This dovetails into another issue that arose as a result of a question, the importance of annual training and certifications/acknowledgements for the protection of confidential information. As Victoria noted, it's a good idea to have execution of the certifications coincide with other annual events, such as open enrollment for health insurance and annual reviews. Challenges for Multi-Jurisdictional Clients: "One-state-fits-all" agreements may be difficult to enforce because of the differences in non-compete and trade secret law from state to state. A forum selection clause may not solve that problem, as out-of-state courts may disregard the forum selection clause under choice of law principles and apply their own law if they see fit. Victoria noted that when selecting choice of law for an agreement, it may be worthwhile to factor in where your competitors are located (for example, California) in anticipation that any dispute with a former employee make take place there. WikiLeaks, the Internet and Trade Secrets: Not surprisingly, this remains an issue of real concern, particularly the question of whether a trade secret claim is lost once the trade secret makes its way to the Internet. As some may recall, I addressed this issue in a post in May; there is some authority allowing for a claim for a trade secret that has made its way to the Internet, provided one can demonstrate, among other things, that steps were taken to remove it from the Internet, that it was posted only briefly, etc. I am going to dig deeper to see what other courts have said and put together a future post on this topic.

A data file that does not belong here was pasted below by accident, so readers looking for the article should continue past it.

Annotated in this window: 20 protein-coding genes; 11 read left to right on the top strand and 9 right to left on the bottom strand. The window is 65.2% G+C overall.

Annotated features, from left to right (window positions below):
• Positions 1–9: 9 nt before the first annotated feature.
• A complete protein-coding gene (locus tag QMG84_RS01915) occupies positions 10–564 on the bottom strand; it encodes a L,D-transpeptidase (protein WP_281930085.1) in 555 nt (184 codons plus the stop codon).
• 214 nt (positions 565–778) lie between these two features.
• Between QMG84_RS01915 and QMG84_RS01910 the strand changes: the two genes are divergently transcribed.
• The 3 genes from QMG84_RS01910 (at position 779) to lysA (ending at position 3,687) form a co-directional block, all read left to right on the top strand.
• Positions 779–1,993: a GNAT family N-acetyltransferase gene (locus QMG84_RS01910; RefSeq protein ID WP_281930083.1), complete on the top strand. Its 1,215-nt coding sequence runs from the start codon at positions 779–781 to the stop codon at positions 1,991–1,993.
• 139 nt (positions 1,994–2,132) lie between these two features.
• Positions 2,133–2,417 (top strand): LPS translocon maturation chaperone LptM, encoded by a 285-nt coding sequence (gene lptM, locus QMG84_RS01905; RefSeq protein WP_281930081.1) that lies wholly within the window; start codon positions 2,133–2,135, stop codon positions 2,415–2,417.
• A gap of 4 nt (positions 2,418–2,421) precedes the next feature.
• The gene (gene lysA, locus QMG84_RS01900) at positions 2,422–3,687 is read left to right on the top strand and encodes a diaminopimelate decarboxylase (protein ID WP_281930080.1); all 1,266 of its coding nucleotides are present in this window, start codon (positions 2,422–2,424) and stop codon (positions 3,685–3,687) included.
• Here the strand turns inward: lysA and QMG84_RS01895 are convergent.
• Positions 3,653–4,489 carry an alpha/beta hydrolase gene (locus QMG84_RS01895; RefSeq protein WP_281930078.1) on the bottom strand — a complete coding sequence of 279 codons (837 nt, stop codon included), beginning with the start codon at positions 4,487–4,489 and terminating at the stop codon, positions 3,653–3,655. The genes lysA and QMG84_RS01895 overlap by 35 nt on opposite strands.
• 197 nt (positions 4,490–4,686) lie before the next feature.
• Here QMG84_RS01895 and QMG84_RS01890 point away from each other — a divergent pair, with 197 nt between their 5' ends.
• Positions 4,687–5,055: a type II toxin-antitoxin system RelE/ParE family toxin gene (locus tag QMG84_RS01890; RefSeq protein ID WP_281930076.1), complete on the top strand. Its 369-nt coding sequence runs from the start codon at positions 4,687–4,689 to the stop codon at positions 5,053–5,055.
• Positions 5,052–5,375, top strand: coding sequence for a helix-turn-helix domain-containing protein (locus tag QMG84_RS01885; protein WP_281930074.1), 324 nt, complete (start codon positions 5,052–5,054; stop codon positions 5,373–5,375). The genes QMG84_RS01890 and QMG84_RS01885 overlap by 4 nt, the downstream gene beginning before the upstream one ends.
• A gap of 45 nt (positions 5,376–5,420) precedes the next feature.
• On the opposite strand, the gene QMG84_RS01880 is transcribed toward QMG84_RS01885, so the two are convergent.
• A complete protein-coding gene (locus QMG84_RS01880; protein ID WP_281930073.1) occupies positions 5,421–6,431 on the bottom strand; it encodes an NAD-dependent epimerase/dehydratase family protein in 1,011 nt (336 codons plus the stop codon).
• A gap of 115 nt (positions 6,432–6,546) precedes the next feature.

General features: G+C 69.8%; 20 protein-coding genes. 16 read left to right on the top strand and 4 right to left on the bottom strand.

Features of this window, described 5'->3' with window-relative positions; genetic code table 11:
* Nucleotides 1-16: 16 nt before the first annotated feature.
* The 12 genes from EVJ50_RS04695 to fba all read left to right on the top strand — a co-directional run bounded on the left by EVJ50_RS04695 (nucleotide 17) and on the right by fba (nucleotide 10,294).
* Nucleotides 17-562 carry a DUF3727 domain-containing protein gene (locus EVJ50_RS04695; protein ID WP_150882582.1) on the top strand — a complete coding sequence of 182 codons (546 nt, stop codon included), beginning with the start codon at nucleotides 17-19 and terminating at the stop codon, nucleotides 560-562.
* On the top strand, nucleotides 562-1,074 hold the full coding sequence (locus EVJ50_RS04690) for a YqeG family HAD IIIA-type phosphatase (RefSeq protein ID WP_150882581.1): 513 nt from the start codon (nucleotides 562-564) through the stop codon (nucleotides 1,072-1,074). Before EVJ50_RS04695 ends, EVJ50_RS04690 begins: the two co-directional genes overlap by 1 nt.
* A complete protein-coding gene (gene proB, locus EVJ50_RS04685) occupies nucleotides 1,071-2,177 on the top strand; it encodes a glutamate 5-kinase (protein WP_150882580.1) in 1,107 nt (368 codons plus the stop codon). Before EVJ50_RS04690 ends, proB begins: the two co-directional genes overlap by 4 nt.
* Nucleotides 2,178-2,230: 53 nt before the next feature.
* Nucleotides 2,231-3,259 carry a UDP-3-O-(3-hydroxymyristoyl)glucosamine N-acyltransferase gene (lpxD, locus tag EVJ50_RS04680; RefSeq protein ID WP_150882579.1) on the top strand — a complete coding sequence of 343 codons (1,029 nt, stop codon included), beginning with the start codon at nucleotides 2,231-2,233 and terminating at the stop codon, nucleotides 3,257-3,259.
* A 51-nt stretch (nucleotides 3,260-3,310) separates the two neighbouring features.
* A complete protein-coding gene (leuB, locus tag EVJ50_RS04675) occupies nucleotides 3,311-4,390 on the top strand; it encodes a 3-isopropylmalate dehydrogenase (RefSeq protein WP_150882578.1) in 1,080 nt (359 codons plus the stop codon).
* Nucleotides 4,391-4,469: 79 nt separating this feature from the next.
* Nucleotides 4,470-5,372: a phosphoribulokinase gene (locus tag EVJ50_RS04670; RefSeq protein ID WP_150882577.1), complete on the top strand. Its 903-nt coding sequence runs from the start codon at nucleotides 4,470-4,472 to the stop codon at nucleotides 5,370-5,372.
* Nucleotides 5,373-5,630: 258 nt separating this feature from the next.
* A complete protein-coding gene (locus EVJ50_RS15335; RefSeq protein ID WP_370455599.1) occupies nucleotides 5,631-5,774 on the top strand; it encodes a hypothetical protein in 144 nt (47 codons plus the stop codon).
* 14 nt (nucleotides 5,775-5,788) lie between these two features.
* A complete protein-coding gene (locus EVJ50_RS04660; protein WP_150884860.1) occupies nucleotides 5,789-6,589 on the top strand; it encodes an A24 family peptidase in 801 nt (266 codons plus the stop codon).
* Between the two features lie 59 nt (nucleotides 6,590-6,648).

Tags: PLI, Trade Secrets, Non-Competes, Victoria Cundiff, safeguards, confidentiality, WikiLeaks, Internet, Intel, IBM, HP, Aspect Software, Avaya